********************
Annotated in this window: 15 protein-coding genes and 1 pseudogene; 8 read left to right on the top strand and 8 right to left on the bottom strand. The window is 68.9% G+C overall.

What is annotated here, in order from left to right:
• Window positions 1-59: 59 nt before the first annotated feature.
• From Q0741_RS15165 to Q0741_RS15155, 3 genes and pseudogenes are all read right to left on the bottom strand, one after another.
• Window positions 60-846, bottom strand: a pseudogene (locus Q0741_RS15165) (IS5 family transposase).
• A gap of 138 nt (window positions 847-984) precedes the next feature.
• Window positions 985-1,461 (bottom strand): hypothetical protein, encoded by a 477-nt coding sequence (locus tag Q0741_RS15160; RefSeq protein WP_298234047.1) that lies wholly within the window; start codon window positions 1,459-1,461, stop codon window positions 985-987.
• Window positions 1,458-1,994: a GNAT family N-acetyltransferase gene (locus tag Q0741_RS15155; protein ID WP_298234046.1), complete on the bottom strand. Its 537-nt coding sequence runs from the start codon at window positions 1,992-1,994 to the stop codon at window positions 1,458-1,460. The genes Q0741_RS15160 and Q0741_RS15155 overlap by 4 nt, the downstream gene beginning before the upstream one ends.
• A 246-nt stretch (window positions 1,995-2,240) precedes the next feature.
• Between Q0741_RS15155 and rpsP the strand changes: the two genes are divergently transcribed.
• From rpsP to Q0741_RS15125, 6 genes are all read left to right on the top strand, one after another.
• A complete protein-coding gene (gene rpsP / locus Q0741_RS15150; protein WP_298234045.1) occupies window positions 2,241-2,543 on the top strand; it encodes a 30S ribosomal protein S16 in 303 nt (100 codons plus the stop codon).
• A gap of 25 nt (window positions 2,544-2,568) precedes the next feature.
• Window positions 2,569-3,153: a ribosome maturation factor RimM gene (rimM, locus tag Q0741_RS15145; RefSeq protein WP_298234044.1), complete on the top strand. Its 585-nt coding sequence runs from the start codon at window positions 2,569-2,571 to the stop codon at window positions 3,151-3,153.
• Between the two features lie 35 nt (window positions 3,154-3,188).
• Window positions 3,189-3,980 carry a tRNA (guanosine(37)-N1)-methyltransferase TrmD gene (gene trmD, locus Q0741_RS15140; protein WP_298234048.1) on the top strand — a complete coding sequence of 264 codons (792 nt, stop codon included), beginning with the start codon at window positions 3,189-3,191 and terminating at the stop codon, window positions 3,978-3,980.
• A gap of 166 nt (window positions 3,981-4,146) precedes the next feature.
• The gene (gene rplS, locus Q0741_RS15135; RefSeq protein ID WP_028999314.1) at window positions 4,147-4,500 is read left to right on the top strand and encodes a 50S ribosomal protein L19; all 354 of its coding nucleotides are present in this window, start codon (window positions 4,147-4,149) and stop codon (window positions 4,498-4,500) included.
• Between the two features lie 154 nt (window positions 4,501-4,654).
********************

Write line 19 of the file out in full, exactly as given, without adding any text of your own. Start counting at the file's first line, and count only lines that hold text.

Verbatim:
• Between the two features lie 154 nt (window positions 4,501-4,654).